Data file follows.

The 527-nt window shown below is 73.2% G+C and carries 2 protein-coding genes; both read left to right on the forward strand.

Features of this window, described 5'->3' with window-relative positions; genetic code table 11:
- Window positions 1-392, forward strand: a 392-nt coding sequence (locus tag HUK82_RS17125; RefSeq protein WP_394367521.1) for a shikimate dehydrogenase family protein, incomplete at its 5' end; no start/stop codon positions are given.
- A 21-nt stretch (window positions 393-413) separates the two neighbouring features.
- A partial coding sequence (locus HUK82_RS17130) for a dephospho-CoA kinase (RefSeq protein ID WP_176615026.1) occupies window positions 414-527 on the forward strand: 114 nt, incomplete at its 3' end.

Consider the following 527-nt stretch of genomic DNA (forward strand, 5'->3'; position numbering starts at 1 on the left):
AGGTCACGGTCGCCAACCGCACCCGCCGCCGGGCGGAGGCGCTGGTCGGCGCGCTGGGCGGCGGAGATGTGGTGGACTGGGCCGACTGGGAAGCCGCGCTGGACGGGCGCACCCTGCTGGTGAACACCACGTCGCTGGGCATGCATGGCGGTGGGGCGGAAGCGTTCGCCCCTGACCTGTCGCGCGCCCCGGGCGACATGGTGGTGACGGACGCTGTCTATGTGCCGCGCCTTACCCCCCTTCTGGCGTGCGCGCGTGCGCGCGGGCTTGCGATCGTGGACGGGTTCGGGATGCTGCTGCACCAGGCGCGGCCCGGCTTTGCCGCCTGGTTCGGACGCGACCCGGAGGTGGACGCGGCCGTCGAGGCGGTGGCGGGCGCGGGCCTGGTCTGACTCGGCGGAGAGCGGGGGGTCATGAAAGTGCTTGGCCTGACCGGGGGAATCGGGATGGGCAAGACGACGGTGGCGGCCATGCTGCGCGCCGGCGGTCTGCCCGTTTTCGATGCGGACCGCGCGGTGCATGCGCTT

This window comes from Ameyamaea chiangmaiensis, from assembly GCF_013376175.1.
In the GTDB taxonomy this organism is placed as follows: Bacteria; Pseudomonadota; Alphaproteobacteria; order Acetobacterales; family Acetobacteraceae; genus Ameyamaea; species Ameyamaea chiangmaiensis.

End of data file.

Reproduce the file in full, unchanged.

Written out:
The 527-nt window shown below is 73.2% G+C and carries 2 protein-coding genes; both read left to right on the forward strand.

Features of this window, described 5'->3' with window-relative positions; genetic code table 11:
- Window positions 1-392, forward strand: a 392-nt coding sequence (locus tag HUK82_RS17125; RefSeq protein WP_394367521.1) for a shikimate dehydrogenase family protein, incomplete at its 5' end; no start/stop codon positions are given.
- A 21-nt stretch (window positions 393-413) separates the two neighbouring features.
- A partial coding sequence (locus HUK82_RS17130) for a dephospho-CoA kinase (RefSeq protein ID WP_176615026.1) occupies window positions 414-527 on the forward strand: 114 nt, incomplete at its 3' end.

Consider the following 527-nt stretch of genomic DNA (forward strand, 5'->3'; position numbering starts at 1 on the left):
AGGTCACGGTCGCCAACCGCACCCGCCGCCGGGCGGAGGCGCTGGTCGGCGCGCTGGGCGGCGGAGATGTGGTGGACTGGGCCGACTGGGAAGCCGCGCTGGACGGGCGCACCCTGCTGGTGAACACCACGTCGCTGGGCATGCATGGCGGTGGGGCGGAAGCGTTCGCCCCTGACCTGTCGCGCGCCCCGGGCGACATGGTGGTGACGGACGCTGTCTATGTGCCGCGCCTTACCCCCCTTCTGGCGTGCGCGCGTGCGCGCGGGCTTGCGATCGTGGACGGGTTCGGGATGCTGCTGCACCAGGCGCGGCCCGGCTTTGCCGCCTGGTTCGGACGCGACCCGGAGGTGGACGCGGCCGTCGAGGCGGTGGCGGGCGCGGGCCTGGTCTGACTCGGCGGAGAGCGGGGGGTCATGAAAGTGCTTGGCCTGACCGGGGGAATCGGGATGGGCAAGACGACGGTGGCGGCCATGCTGCGCGCCGGCGGTCTGCCCGTTTTCGATGCGGACCGCGCGGTGCATGCGCTT

This window comes from Ameyamaea chiangmaiensis, from assembly GCF_013376175.1.
In the GTDB taxonomy this organism is placed as follows: Bacteria; Pseudomonadota; Alphaproteobacteria; order Acetobacterales; family Acetobacteraceae; genus Ameyamaea; species Ameyamaea chiangmaiensis.